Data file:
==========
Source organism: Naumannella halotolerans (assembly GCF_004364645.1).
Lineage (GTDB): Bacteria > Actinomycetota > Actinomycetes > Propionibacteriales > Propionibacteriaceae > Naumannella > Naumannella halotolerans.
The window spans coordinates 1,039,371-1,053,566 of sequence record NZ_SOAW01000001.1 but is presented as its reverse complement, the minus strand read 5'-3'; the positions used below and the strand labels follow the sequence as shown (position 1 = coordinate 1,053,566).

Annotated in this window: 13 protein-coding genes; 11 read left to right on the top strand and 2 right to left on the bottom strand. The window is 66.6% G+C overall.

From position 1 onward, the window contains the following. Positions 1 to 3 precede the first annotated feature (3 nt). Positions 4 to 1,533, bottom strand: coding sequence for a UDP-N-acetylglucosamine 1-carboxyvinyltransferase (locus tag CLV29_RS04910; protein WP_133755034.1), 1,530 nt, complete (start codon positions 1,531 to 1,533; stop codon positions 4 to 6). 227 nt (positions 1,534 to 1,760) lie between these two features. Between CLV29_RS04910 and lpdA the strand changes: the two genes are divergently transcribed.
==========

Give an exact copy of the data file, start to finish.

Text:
Source organism: Naumannella halotolerans (assembly GCF_004364645.1).
Lineage (GTDB): Bacteria > Actinomycetota > Actinomycetes > Propionibacteriales > Propionibacteriaceae > Naumannella > Naumannella halotolerans.
The window spans coordinates 1,039,371-1,053,566 of sequence record NZ_SOAW01000001.1 but is presented as its reverse complement, the minus strand read 5'-3'; the positions used below and the strand labels follow the sequence as shown (position 1 = coordinate 1,053,566).

Annotated in this window: 13 protein-coding genes; 11 read left to right on the top strand and 2 right to left on the bottom strand. The window is 66.6% G+C overall.

From position 1 onward, the window contains the following. Positions 1 to 3 precede the first annotated feature (3 nt). Positions 4 to 1,533, bottom strand: coding sequence for a UDP-N-acetylglucosamine 1-carboxyvinyltransferase (locus tag CLV29_RS04910; protein WP_133755034.1), 1,530 nt, complete (start codon positions 1,531 to 1,533; stop codon positions 4 to 6). 227 nt (positions 1,534 to 1,760) lie between these two features. Between CLV29_RS04910 and lpdA the strand changes: the two genes are divergently transcribed.